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The Importance of Immediate Needs Assessment (INA) and client needs for rehabilitation

Minster Law

Nicola Clarkson and Jenna Bailey, members of our serious injury team, discuss the importance of an Immediate Needs Assessment and how they benefit clients.

An Immediate Needs Assessment (INA) is conducted by a case management company in serious injury cases. A case manager will assess the client and make recommendations about what treatment they require, whether it be physical and/or psychological. An INA is conducted separately to litigation and liability to support the client, as much as possible, and get them back to a place that they were in before the accident. This is to ensure that the client’s health, quality of life, independence and ability are restored as stated in paragraph 1.1 of the Rehabilitation Code 2015. It is important to note that the client does not bear the cost of the INA and its primary function is to concentrate on the client’s needs in line with the code.

Usually, an INA will include recommendations for physiotherapy, cognitive behavioural therapy, gym memberships and makes provision for the case manager to liaise with medical professionals and occupational health. In some cases, they will include provision for the client’s travel costs to appointments and even refresher driving lessons for motorcycle clients that have been delayed in passing their car driving test.

In a nutshell, an INA case manager will recommend what the client needs on an individual basis and will indicate the costings of each recommended treatment.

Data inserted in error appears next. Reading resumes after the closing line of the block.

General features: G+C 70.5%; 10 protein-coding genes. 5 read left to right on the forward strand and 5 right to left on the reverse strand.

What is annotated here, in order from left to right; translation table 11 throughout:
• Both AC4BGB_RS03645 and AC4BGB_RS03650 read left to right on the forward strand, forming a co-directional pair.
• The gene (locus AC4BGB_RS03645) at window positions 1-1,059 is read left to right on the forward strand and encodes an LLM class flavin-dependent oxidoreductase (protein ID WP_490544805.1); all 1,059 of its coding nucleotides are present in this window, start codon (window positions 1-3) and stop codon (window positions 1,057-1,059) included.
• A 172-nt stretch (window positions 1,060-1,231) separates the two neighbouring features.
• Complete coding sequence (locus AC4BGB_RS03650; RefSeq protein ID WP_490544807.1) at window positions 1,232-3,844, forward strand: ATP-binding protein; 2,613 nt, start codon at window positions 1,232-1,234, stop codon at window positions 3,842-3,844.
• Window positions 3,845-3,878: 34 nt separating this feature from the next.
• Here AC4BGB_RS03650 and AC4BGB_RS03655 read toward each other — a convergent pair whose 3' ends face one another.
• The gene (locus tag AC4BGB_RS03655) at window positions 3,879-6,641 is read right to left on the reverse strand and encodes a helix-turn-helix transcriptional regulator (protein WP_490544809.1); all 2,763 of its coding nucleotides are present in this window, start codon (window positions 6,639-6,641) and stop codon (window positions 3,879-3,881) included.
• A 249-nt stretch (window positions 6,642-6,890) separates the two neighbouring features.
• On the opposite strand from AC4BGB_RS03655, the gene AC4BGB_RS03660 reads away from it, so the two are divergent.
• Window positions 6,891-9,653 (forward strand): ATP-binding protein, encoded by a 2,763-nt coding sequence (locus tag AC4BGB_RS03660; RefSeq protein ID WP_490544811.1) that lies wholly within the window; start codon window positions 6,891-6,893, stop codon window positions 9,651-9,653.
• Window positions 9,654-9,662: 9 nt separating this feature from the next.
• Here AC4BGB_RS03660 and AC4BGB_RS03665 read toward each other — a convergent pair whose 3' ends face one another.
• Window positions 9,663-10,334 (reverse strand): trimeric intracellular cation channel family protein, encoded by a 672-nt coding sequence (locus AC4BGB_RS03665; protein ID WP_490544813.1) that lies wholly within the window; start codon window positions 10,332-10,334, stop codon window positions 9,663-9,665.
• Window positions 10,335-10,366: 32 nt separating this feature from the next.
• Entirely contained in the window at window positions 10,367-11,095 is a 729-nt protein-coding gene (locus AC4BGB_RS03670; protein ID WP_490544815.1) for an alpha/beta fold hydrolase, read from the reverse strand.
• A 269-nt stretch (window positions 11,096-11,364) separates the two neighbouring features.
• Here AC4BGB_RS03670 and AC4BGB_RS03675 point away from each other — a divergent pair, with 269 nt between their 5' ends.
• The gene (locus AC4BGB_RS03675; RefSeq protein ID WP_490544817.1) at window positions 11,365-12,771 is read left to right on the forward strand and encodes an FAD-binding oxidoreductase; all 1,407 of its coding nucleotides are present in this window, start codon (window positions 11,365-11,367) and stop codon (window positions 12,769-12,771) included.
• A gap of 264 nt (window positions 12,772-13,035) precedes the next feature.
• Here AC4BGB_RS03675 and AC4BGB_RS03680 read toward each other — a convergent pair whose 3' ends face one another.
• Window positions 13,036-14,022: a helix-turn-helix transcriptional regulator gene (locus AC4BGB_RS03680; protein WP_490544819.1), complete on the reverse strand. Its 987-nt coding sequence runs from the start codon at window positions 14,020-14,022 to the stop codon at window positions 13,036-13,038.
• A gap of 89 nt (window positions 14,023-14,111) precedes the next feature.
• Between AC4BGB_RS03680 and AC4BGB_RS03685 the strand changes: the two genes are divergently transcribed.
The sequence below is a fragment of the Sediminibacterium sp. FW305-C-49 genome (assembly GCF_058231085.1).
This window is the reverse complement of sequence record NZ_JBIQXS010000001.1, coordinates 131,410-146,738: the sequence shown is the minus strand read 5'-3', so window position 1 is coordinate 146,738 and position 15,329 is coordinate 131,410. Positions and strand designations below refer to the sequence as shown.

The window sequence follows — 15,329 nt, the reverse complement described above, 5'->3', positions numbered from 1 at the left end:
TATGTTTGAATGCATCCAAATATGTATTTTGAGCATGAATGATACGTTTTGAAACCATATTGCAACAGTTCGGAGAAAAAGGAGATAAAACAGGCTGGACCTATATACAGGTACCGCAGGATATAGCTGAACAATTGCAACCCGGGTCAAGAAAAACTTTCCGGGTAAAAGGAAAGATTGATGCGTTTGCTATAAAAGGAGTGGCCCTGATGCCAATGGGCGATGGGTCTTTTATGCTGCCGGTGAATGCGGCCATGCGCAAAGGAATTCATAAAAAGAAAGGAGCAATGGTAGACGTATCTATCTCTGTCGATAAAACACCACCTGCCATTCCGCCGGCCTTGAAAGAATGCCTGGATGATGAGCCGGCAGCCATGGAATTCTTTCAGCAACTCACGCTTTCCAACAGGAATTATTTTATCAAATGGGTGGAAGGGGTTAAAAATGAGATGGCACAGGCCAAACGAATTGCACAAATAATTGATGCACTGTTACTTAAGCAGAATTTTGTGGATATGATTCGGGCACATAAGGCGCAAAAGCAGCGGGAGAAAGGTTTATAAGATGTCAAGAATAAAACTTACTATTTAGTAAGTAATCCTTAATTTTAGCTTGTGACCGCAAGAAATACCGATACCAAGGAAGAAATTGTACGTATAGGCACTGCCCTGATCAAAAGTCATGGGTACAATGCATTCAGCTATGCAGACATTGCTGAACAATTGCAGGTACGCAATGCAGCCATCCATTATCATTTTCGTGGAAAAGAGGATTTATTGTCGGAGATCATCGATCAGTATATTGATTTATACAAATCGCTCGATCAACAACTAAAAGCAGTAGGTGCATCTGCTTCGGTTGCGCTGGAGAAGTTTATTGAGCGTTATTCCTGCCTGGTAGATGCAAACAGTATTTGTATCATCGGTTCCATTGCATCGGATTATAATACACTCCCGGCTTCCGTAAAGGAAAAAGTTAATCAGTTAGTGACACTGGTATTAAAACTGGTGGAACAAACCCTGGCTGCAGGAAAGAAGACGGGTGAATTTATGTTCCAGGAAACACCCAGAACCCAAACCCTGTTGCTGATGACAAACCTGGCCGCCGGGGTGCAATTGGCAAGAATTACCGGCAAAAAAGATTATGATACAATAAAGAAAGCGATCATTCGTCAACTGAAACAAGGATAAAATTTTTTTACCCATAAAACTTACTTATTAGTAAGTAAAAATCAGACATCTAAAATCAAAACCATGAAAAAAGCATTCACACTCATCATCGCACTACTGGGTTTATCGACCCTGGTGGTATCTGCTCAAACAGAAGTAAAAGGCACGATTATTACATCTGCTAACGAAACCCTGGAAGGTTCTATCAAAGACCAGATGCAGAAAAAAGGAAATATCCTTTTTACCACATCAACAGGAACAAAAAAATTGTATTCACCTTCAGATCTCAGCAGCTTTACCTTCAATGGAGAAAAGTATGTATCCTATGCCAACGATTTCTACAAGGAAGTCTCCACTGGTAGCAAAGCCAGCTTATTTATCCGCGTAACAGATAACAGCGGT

We have all experienced delays and lack of funds with the NHS, waiting lists are at an all-time high and clients are waiting longer and longer for their treatment to start. This impacts a client’s recovery time and without prompt intervention, injuries can deteriorate and cause more problems in relation to their mental health. By using private INAs, the strain is taken off the NHS whilst benefiting the client and their recovery.

For example, one client had been referred to physiotherapy by the fracture clinic at his local hospital, but this physiotherapy was conducted over the telephone. This was obviously not beneficial for the client, especially as they had to wait six weeks for the first appointment to be given home exercises, which then turned out to be ‘broad brush exercises’ which are not tailored for their specific injuries. When assessed by the case manager, the client in question was referred to an orthopaedic and trauma team and it was determined that surgical intervention was required which unfortunately had not picked up by the hospital initially. On a balance of probabilities, it is likely that surgery would have greater benefit to the client than doing home exercises, meaning that the client’s recovery will be swifter. This would not have been determined if the client did not have the INA.

Another example of an INA helping, is in the case where a client has been advised that they may lose their job as they cannot pass their probationary period. This has caused the client worry and stress because he cannot afford to be out of work in the current climate, so the case manager suggested that they liaise with his employer and occupational health. This has now put the client at some ease knowing that his employer will make reasonable adjustments for him rather than simply dismissing him.

What we can take from the above examples, is that arranging an INA for the client is more beneficial and makes the claims process about more than just compensation. This gives the client a positive outlook of their recovery which in turn makes the client more satisfied with our service provided to them, not to forget the build in rapport.